SFU cuts English, translation programs due to rising costs

The Teaching Support Staff Union said it was shocked that SFU will be ending some of its programs. Those being cut include the Interpretation and Translation Programs, Medical and Legal programs, and the English Language and Culture program.

Simon Fraser University (SFU) is planning to cut department budgets because of rising costs.

In a release Wednesday, the Teaching Support Staff Union (TSSU) at SFU said it was shocked that the university will be ending some of its programs.

Those being cut include the Interpretation and Translation (ITP) Programs, Medical and Legal programs, by next month, and the English Language and Culture (ELC) Program by the end of the summer.

“SFU cites budget cuts as the reason for the closure, but continues to withhold critical financial information leading some to question why these programs have been targeted,” the union said.

It says budget cuts were announced last year with reductions in library hours and staff, removal of the football team and the athletics marketing and communication teams, along with a hiring freeze.

However, the union says, that while cuts are in effect, SFU’s leadership is seeing an increase in their earnings.

“SFU’s President and VPs have received large annual wage increases of up to 6.75%,” it said.

Kayla Hilstob, Chief Steward of TSSU says this news is a “shocker.”

“SFU assured its instructors and students that the academic mission of the university would not be affected by the budget cuts. They said instructors would not be impacted. They lied,” she said.

TSSU says the ELC and ITP are two out of 23 programs that are represented by the union, and the only programs that are set to close.

Silvia Xalabarde, President of the Society of Translators and Interpreters of BC (STIBC) says there’s a shortage in the field.

“There is a shortage of interpreters and translators. A program closure would mean that basic services will become even less accessible to Chinese and Japanese speakers in BC,” she said.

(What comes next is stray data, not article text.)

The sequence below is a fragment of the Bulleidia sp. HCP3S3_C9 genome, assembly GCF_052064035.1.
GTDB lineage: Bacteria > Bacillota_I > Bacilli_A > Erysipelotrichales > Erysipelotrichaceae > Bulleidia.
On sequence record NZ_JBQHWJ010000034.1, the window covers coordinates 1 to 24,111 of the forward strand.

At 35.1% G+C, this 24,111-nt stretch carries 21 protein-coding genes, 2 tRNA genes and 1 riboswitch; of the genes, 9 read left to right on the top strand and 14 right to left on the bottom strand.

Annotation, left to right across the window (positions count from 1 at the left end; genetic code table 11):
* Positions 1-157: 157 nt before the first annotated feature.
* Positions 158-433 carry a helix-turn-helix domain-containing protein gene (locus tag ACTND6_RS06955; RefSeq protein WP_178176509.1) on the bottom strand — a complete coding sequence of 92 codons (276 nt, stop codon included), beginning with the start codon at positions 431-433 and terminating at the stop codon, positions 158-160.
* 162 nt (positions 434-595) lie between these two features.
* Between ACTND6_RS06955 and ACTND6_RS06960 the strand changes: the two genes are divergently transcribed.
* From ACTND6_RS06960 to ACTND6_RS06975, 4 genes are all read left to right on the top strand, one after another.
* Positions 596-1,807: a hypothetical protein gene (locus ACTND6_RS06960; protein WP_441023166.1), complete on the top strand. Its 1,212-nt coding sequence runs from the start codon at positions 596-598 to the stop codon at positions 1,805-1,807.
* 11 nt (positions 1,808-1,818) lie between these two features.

She says the union and the STIBC were not consulted before the closing of the programs.

“We were looking to work with SFU to expand the program, not close it. There are currently no Punjabi interpretation and translation programs in BC and that is one area we would like to see this program grow,” she said.

Scott Yano, an instructor in the ELC program tells CityNews the university blindsided the teachers.

“There were lots of questions about whether it can be avoided and I haven’t really had any hard answers about why it’s happening in the first place,” he said. “We were shocked, [the program has] been here for almost 30 years.”

He says the program taught a variety of different things such as news media, film courses, literature, and Canadian studies.

Yano says the program has been significant for former students’ development.

“Former students have said this program has helped them with their critical thinking and ability to survive in Canadian business and the higher education system,” he said.

He says he’s not sure why the programs were selected to be cut.

“It could have been costs, it could have been enrollment being down, these are the things they’ve been saying,” he said. “But they haven’t received any hard numbers or any data that can support that.”

Dilson Rassier, Chief Budget Officer at SFU said in a letter written to the staff, that it has been a tough week for everyone at SFU, and it was a difficult decision to cut positions held by his colleagues.

“There have been approximately 85 SFU employee position eliminations. While any job loss is painful, we appreciate the efforts made across the SFU community to mitigate the impacts on people,” he said.

He said the hiring freeze at SFU has been successful in reducing costs and will continue until further notice. He says he expects more stability in the next fiscal year.

“As you are aware SFU faces unprecedented financial challenges. However, because of our operational measures, we are predicting a balanced budget for the 2024–25 fiscal year and onwards,” Rassier said.

The budget officer says the changes made to the budget model is to ensure the balance is maintained.

“These include moving to multi-year budget planning and switching from annual to quarterly forecasting to ensure we have the most accurate and timely data to aid decision-making and reporting,” he said.

Yano tells CityNews that instructors feel devalued, and the value of the program goes “beyond money.”

“We have one former student who is a city councillor in Vancouver right now,” he said. “That’s our value. It does feel like we’re being devalued if this comes down to dollars and cents.”

In the release, City of Vancouver Coun. Lenny Zhou, a former student of the program, said he and his wife were both alumni of the program and it was an important part of his life.

“It was a pivotal stepping stone in my integration into Canadian society as an international student and the first generation immigrant, and for that, I am forever grateful!” said Zhou.

The councillor wrote a message to SFU with hopes the university would reverse the decision to close the program.

“I implore you to reconsider the decision to close this vital program. Let us work together to preserve the legacy of ELC and uphold its mission of fostering cultural understanding, academic excellence, and global citizenship,”

TSSU says currently the program has 40 instructors, and they all received layoff notices on Tuesday, May 14 with termination by the end of this summer.

-With files from Srushti Gangdev.

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